Large Commercial Loans Today Are Being Written as Floaters with Collars
The days of long-term, fixed rate commercial loans are gone for awhile. Sure, a few life companies will still make commercial real estate loans between $5 million to $25 million at a long term, fixed rate; but commercial loans from life insurance companies seldom exceed 55% LTV today.
Most large, commercial loans getting funded these days are floaters - adjustable rate mortgage loans - on standing properties. Very few large commercial construction loans are getting funded these days, unless the loan is an apartment construction loan from the FHA.
Large land loans (over $2 million) are essentially impossible today too. No one is making them. In the years leading up to The Great Recession, large land loans were usually made by hard money lenders with large commercial mortgage pools. Unfortunately, almost every large commercial mortgage pool in the country is now either in bankruptcy or winding down.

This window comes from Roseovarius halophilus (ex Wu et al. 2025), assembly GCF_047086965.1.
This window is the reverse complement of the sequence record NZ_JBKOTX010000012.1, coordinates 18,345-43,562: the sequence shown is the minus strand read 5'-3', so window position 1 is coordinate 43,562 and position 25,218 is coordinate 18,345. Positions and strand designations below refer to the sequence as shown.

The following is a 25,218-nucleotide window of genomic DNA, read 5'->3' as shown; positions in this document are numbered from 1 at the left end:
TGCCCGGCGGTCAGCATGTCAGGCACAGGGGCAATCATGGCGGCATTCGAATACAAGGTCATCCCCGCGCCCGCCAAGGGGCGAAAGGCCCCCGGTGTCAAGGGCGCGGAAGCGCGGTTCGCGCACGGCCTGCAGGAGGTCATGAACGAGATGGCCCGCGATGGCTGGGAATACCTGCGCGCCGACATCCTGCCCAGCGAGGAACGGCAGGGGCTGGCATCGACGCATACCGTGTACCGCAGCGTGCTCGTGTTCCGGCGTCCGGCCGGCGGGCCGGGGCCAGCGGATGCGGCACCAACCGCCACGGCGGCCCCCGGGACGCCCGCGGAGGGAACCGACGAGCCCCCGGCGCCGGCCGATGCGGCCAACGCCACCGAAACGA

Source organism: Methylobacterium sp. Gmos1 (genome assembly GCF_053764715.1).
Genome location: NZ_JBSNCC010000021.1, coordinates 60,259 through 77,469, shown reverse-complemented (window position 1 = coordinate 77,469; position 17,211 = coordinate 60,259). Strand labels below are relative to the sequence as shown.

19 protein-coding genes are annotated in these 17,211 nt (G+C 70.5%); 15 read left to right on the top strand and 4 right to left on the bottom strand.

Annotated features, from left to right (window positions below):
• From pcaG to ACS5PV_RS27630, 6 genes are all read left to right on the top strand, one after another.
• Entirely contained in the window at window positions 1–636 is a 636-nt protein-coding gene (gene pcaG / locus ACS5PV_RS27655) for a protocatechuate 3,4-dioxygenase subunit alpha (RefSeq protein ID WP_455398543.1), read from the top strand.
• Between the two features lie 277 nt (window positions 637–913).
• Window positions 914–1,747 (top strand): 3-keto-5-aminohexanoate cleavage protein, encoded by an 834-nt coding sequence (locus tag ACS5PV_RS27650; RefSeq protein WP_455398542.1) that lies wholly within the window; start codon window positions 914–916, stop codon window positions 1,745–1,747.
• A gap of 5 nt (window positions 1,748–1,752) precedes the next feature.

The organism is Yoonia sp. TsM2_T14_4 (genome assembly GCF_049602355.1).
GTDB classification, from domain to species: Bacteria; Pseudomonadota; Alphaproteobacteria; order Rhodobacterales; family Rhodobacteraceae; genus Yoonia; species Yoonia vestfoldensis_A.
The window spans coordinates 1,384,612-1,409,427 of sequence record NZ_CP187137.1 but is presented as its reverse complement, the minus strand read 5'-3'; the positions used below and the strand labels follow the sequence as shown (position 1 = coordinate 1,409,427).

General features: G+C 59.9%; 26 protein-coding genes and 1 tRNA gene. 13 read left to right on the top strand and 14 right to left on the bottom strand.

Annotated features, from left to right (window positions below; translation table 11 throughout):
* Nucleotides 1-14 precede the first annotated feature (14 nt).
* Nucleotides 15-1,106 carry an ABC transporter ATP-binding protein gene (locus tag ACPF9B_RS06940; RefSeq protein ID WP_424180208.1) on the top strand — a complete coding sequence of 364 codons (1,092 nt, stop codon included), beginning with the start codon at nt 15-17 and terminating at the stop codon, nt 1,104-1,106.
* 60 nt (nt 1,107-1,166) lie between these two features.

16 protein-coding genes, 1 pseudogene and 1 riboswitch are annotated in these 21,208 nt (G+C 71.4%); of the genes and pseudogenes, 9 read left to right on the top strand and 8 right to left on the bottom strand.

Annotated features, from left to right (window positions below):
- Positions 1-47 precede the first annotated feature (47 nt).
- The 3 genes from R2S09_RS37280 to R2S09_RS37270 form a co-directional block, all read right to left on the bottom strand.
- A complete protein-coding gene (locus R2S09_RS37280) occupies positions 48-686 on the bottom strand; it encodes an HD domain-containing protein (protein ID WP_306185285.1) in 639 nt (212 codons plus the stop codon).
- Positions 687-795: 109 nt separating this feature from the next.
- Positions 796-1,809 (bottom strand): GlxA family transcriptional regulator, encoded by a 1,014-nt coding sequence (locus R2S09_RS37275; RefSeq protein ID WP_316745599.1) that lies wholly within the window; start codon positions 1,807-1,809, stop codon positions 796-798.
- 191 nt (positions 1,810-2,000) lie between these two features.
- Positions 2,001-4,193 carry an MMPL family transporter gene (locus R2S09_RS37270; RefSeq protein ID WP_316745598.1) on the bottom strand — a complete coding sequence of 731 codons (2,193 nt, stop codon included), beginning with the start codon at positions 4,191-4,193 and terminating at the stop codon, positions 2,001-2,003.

The only large commercial loans being made today are loans on standing and almost fully-leased commercial properties.
When these loans are made, they are using being made by the money center banks as floaters. Floaters are adjustable mortgage loans with a term of usually only five years. They are usually readjusted monthly according to changes in one-month LIBOR. A typical margin is 300 to 400 basis points.
The borrower will usually want some sort of interest rate ceiling or cap. The lender will usually want some of floor on the loan. These interest rate caps cost money - usually an extra point or two. Sometimes a borrower can "pay" for his cap by agreeing to a floor. For example, a borrower can pay two extra points for a 4% ceiling; but if he agrees to a floor equal to the start rate, the lender might waive the two-point cap fee.
A loan with both a cap and a floor is said to have a collar.
If you need a large commercial loan today on a standing property, please write to me, George Blackburne, at email@example.com or call me at 574-360-2486.